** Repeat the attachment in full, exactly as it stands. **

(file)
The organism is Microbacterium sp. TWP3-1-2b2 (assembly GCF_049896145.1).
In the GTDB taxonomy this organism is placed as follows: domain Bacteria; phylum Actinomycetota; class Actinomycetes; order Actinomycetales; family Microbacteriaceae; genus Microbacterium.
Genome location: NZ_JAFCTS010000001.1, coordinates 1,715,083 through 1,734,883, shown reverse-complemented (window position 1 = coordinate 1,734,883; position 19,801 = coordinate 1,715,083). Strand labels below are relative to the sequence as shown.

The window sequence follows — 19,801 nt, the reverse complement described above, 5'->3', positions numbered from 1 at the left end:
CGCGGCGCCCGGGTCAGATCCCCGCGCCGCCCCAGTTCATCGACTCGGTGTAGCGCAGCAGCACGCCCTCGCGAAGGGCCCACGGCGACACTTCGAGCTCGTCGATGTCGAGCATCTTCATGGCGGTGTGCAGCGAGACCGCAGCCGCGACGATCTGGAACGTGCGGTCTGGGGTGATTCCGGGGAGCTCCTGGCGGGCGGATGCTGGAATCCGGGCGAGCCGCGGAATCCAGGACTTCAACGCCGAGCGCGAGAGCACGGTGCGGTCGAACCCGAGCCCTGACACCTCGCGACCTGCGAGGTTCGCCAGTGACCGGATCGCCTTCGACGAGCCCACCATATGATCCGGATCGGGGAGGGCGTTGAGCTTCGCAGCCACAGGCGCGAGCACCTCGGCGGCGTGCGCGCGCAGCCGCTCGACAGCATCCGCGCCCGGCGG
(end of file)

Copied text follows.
The organism is Microbacterium sp. TWP3-1-2b2 (assembly GCF_049896145.1).
In the GTDB taxonomy this organism is placed as follows: domain Bacteria; phylum Actinomycetota; class Actinomycetes; order Actinomycetales; family Microbacteriaceae; genus Microbacterium.
Genome location: NZ_JAFCTS010000001.1, coordinates 1,715,083 through 1,734,883, shown reverse-complemented (window position 1 = coordinate 1,734,883; position 19,801 = coordinate 1,715,083). Strand labels below are relative to the sequence as shown.

The window sequence follows — 19,801 nt, the reverse complement described above, 5'->3', positions numbered from 1 at the left end:
CGCGGCGCCCGGGTCAGATCCCCGCGCCGCCCCAGTTCATCGACTCGGTGTAGCGCAGCAGCACGCCCTCGCGAAGGGCCCACGGCGACACTTCGAGCTCGTCGATGTCGAGCATCTTCATGGCGGTGTGCAGCGAGACCGCAGCCGCGACGATCTGGAACGTGCGGTCTGGGGTGATTCCGGGGAGCTCCTGGCGGGCGGATGCTGGAATCCGGGCGAGCCGCGGAATCCAGGACTTCAACGCCGAGCGCGAGAGCACGGTGCGGTCGAACCCGAGCCCTGACACCTCGCGACCTGCGAGGTTCGCCAGTGACCGGATCGCCTTCGACGAGCCCACCATATGATCCGGATCGGGGAGGGCGTTGAGCTTCGCAGCCACAGGCGCGAGCACCTCGGCGGCGTGCGCGCGCAGCCGCTCGACAGCATCCGCGCCCGGCGG